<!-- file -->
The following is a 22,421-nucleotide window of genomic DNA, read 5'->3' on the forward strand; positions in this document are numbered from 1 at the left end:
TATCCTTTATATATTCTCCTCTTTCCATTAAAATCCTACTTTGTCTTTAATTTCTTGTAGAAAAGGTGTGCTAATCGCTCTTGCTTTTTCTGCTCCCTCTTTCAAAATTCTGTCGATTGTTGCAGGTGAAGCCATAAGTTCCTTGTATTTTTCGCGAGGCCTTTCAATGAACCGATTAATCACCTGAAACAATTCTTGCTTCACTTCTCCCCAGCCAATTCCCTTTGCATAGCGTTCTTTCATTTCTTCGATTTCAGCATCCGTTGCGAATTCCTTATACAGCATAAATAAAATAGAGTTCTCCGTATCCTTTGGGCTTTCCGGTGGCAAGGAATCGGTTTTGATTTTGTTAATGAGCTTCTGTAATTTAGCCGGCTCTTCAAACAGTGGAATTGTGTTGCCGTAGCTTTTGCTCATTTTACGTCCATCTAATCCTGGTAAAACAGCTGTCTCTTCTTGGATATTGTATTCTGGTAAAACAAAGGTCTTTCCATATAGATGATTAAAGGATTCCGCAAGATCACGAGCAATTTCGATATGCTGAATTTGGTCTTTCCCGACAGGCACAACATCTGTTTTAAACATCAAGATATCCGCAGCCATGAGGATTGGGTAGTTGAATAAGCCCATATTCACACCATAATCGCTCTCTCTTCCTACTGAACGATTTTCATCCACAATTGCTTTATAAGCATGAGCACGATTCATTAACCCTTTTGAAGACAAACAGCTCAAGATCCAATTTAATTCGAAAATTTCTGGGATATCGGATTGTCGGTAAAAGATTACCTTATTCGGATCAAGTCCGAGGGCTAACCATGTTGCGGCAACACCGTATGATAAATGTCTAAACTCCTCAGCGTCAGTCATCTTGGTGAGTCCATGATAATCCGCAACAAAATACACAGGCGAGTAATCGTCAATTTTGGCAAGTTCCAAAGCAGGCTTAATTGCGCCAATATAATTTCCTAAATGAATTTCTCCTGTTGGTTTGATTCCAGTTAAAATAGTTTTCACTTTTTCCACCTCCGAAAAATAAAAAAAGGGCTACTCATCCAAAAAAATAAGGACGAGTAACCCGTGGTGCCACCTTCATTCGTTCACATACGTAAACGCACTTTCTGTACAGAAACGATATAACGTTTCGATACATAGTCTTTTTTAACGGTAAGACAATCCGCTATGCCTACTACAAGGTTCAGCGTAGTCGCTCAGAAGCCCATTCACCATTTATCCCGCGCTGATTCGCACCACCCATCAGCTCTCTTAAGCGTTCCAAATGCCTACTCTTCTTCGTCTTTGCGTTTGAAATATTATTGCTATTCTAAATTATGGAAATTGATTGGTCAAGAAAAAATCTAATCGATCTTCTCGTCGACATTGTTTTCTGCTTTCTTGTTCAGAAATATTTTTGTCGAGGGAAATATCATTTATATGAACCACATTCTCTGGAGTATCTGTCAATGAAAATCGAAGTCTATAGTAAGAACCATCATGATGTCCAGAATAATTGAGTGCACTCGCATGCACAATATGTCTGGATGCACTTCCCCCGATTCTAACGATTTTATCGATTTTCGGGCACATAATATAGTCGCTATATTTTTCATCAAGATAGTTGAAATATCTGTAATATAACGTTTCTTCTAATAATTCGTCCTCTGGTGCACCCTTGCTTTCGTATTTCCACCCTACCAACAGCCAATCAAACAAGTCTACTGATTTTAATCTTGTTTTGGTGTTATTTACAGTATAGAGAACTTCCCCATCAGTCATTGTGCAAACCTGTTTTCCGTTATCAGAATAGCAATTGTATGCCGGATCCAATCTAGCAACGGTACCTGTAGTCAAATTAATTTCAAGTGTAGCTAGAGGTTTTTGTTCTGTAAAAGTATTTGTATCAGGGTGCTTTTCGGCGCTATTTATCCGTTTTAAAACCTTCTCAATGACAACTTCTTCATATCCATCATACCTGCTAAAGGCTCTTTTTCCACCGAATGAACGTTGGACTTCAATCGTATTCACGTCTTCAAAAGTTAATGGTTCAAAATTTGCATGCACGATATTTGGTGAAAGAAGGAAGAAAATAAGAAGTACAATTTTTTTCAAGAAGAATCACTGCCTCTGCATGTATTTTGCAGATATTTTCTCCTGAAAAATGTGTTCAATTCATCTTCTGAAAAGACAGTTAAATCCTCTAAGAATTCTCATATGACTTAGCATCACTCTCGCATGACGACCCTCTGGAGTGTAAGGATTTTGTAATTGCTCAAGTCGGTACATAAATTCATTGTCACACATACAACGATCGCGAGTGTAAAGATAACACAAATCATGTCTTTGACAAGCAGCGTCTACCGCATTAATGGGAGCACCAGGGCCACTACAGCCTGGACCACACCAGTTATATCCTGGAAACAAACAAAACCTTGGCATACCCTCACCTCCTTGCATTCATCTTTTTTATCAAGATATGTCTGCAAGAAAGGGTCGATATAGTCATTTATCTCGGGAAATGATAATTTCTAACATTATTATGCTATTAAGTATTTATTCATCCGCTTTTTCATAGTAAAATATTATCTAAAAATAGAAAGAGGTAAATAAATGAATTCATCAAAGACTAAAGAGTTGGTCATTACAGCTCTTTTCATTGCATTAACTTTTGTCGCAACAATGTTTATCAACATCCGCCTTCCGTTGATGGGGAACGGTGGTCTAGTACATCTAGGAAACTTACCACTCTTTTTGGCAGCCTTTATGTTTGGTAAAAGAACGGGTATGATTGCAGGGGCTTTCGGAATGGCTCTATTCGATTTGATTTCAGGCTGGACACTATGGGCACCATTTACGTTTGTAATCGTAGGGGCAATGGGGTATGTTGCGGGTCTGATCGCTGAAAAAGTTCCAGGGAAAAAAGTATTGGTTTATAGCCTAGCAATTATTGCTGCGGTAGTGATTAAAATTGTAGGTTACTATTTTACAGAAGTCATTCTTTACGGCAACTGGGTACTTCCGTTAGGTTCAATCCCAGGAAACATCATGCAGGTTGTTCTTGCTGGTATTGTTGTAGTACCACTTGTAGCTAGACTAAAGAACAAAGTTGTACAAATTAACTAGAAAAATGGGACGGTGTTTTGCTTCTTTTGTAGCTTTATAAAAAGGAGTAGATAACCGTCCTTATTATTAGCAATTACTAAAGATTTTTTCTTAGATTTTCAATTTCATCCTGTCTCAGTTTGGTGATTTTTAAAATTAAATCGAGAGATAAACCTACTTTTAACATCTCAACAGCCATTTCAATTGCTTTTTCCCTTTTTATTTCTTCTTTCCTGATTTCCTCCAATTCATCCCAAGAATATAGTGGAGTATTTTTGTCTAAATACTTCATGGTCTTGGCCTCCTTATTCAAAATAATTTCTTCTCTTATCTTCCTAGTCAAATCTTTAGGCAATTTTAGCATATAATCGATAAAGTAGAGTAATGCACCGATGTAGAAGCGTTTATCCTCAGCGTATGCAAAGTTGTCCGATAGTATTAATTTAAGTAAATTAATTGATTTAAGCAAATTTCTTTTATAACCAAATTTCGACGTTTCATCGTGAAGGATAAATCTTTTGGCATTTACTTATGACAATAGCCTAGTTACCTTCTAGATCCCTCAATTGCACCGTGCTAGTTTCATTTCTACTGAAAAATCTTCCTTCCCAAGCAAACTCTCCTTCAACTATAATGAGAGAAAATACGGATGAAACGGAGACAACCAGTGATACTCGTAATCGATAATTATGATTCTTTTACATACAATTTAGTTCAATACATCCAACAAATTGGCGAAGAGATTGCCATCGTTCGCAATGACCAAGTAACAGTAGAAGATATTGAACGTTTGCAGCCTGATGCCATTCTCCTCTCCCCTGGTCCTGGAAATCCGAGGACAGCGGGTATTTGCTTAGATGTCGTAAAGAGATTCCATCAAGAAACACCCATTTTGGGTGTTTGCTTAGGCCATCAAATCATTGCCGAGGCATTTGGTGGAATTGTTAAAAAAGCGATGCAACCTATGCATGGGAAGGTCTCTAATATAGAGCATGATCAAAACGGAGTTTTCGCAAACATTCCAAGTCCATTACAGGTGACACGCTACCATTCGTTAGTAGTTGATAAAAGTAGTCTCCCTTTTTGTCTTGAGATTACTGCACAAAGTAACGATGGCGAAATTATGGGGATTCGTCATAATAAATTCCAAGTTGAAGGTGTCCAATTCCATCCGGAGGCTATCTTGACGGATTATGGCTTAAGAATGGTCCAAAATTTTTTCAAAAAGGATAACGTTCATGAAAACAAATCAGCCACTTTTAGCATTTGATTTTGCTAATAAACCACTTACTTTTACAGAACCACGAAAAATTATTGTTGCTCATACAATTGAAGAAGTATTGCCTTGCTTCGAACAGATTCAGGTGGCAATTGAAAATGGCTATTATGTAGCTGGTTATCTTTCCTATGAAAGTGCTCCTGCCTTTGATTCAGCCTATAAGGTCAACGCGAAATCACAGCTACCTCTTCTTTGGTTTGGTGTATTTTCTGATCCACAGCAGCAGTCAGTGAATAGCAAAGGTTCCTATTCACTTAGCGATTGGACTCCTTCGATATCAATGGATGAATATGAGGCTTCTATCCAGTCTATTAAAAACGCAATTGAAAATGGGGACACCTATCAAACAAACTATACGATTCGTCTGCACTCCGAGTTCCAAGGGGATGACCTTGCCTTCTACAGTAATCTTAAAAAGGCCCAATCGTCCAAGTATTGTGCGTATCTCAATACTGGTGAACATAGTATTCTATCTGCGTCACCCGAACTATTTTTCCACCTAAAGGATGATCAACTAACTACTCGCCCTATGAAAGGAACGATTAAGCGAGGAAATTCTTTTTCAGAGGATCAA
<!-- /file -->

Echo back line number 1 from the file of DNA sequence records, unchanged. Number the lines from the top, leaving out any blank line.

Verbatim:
The following is a 22,421-nucleotide window of genomic DNA, read 5'->3' on the forward strand; positions in this document are numbered from 1 at the left end: